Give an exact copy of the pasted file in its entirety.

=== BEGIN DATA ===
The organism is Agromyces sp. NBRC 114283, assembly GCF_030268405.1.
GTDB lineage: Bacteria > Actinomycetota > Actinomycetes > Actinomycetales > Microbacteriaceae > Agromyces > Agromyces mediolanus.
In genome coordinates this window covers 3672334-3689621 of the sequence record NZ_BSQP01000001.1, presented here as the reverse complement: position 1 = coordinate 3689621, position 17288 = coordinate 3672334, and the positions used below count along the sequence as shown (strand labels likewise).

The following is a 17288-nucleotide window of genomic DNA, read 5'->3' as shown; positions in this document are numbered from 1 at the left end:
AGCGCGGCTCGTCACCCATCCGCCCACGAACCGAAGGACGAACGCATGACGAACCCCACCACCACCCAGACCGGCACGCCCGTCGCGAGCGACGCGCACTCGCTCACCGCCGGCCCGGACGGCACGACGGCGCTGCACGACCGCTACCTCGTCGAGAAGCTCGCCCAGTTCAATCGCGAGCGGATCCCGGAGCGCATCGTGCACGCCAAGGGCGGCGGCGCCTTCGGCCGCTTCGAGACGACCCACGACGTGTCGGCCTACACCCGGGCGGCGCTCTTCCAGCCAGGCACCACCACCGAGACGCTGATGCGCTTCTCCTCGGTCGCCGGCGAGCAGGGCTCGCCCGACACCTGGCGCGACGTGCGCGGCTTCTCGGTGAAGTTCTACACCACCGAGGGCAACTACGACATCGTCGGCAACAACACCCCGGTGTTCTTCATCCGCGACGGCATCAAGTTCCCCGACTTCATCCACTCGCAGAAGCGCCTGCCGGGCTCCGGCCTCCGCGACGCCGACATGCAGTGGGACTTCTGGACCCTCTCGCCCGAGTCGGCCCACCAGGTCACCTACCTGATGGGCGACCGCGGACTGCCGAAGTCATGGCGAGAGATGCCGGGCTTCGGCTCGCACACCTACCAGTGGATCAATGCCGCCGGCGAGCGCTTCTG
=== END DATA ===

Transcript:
The organism is Agromyces sp. NBRC 114283, assembly GCF_030268405.1.
GTDB lineage: Bacteria > Actinomycetota > Actinomycetes > Actinomycetales > Microbacteriaceae > Agromyces > Agromyces mediolanus.
In genome coordinates this window covers 3672334-3689621 of the sequence record NZ_BSQP01000001.1, presented here as the reverse complement: position 1 = coordinate 3689621, position 17288 = coordinate 3672334, and the positions used below count along the sequence as shown (strand labels likewise).

The following is a 17288-nucleotide window of genomic DNA, read 5'->3' as shown; positions in this document are numbered from 1 at the left end:
AGCGCGGCTCGTCACCCATCCGCCCACGAACCGAAGGACGAACGCATGACGAACCCCACCACCACCCAGACCGGCACGCCCGTCGCGAGCGACGCGCACTCGCTCACCGCCGGCCCGGACGGCACGACGGCGCTGCACGACCGCTACCTCGTCGAGAAGCTCGCCCAGTTCAATCGCGAGCGGATCCCGGAGCGCATCGTGCACGCCAAGGGCGGCGGCGCCTTCGGCCGCTTCGAGACGACCCACGACGTGTCGGCCTACACCCGGGCGGCGCTCTTCCAGCCAGGCACCACCACCGAGACGCTGATGCGCTTCTCCTCGGTCGCCGGCGAGCAGGGCTCGCCCGACACCTGGCGCGACGTGCGCGGCTTCTCGGTGAAGTTCTACACCACCGAGGGCAACTACGACATCGTCGGCAACAACACCCCGGTGTTCTTCATCCGCGACGGCATCAAGTTCCCCGACTTCATCCACTCGCAGAAGCGCCTGCCGGGCTCCGGCCTCCGCGACGCCGACATGCAGTGGGACTTCTGGACCCTCTCGCCCGAGTCGGCCCACCAGGTCACCTACCTGATGGGCGACCGCGGACTGCCGAAGTCATGGCGAGAGATGCCGGGCTTCGGCTCGCACACCTACCAGTGGATCAATGCCGCCGGCGAGCGCTTCTG